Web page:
12/Cheshire on Pip Ridge

A fine depiction of a soldier of 12/Cheshire catching his breath – and probably still suffering from the effects of malaria – in the attack on Pip Ridge.

A soldier of 12th (Service) Battalion, Cheshire Regiment catches his breath during the unsuccessful attack on Pip Ridge on 18 September 1918. The advance was delayed by intense hand-to-hand fighting, heavy machine-gun fire and a flamethrower. The Battalion persisted and came under enfilade and mortar fire. When they were withdrawn the Battalion had been reduced to between 60-70 men. The Battalion was awarded the Croix de Guerre with Palm. One of a series of postcards depicting the Cheshire Regiment published in 1998 by Flintlock Publishing, with illustrations by Rob Chapman and design by Colin Clifford.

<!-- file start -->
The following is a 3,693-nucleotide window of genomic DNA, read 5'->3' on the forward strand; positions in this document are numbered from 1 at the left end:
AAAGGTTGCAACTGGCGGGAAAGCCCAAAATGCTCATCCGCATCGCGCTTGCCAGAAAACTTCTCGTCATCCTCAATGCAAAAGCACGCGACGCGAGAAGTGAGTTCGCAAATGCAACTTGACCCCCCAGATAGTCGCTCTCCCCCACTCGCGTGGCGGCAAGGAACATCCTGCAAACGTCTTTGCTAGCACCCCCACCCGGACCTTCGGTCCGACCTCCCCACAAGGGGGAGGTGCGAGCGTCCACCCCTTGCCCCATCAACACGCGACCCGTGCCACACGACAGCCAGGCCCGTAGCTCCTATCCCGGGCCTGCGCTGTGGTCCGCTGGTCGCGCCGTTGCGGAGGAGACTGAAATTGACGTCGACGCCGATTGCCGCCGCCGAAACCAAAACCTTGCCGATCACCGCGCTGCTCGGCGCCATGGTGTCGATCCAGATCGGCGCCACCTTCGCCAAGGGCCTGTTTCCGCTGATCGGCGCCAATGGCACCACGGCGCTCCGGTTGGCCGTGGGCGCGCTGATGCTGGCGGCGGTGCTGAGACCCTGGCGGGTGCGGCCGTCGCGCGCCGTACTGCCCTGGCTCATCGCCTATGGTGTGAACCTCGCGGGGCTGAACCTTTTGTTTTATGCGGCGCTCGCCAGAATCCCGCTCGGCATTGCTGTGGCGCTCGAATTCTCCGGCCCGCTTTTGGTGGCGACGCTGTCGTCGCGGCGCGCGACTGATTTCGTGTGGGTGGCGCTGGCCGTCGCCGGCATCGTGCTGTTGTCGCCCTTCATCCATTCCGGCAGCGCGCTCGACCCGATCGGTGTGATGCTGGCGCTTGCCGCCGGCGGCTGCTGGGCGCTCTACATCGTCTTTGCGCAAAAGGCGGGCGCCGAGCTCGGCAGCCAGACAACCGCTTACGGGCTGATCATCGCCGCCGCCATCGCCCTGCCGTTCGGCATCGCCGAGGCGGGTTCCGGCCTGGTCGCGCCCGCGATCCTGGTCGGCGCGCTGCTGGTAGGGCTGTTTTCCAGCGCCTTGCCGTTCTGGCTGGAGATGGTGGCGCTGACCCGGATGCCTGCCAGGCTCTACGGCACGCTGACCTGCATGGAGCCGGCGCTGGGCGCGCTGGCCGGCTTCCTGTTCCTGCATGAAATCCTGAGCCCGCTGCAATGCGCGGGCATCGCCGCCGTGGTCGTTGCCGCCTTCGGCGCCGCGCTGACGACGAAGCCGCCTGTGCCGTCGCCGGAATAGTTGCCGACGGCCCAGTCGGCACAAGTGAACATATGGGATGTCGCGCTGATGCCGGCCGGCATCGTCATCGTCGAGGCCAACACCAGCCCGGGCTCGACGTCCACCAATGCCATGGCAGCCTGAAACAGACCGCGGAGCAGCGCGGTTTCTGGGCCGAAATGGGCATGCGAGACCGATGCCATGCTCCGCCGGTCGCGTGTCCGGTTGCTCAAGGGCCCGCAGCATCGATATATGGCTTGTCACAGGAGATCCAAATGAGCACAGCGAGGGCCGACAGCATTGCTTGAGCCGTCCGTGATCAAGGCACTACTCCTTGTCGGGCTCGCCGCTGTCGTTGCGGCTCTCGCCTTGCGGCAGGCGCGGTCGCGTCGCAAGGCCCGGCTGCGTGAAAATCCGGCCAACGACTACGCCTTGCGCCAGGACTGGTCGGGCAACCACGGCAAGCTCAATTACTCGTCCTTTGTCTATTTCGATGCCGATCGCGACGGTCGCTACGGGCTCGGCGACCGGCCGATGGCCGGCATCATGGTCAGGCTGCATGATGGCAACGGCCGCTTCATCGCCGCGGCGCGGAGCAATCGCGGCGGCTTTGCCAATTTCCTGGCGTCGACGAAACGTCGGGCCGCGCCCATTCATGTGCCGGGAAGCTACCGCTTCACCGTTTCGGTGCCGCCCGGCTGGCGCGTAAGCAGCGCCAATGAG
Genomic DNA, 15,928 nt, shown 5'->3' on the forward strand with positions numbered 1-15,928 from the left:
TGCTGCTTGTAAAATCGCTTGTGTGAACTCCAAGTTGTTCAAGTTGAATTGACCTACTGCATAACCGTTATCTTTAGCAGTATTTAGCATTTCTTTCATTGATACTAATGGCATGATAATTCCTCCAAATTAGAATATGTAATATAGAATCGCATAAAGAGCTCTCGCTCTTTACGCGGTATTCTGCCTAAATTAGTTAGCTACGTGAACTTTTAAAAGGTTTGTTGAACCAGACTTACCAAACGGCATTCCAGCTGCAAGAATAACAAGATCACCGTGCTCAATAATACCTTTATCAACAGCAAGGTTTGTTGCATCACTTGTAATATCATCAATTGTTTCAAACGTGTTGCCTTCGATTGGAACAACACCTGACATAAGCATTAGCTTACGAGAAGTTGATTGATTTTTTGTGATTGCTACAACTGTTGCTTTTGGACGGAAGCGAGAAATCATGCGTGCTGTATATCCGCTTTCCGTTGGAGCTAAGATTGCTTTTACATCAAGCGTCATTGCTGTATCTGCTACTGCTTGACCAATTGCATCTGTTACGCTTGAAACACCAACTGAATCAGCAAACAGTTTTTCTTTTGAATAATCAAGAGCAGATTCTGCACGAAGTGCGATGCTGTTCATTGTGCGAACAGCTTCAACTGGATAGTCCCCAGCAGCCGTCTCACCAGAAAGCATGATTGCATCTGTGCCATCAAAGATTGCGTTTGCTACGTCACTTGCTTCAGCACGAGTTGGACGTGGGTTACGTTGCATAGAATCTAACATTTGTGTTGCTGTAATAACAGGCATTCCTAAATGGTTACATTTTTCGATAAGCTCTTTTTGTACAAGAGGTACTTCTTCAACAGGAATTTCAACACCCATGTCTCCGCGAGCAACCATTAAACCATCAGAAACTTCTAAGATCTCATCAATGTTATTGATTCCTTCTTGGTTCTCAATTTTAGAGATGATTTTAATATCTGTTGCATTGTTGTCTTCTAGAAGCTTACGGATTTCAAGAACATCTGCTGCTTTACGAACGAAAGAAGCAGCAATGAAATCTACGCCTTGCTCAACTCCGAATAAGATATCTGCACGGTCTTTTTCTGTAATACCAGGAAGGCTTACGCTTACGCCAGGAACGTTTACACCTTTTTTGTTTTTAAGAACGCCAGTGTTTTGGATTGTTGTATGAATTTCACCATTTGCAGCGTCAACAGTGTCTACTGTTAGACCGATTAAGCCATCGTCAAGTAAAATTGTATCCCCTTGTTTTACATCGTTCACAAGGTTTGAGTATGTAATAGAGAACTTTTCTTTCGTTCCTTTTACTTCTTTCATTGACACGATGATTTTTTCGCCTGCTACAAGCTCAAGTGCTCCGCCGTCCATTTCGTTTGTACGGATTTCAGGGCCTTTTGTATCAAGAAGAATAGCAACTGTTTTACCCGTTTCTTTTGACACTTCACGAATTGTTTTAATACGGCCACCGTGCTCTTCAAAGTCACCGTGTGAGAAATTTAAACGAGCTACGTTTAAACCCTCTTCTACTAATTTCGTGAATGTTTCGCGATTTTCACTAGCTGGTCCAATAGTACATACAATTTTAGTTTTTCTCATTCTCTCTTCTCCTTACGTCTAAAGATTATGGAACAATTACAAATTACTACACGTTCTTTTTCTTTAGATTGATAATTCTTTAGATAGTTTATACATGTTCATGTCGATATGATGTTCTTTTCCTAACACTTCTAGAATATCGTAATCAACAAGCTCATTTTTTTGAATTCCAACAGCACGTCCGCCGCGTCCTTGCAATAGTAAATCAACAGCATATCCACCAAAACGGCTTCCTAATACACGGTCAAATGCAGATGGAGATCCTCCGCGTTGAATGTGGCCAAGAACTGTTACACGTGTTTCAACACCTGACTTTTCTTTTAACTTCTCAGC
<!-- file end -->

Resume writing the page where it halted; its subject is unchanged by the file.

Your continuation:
Author: scswebeditor

Robin Braysher joined the SCS in 2003 and from 2008 has been the Society's web editor. His interest in the campaign comes from his grandfather, Fred, who served as a cyclist with the BSF from 1915 to 1917, mainly in the Struma valley. Robin hands over the role in October 2021 to Andy Hutt. Andy's interest in the campaign comes from his grandfather, Arthur, who served as a Royal Engineer from 1916-1918. All posts prior to February 2021 are by Robin. Opinions expressed in these posts are personal and do not necessarily reflect the views of the Society.

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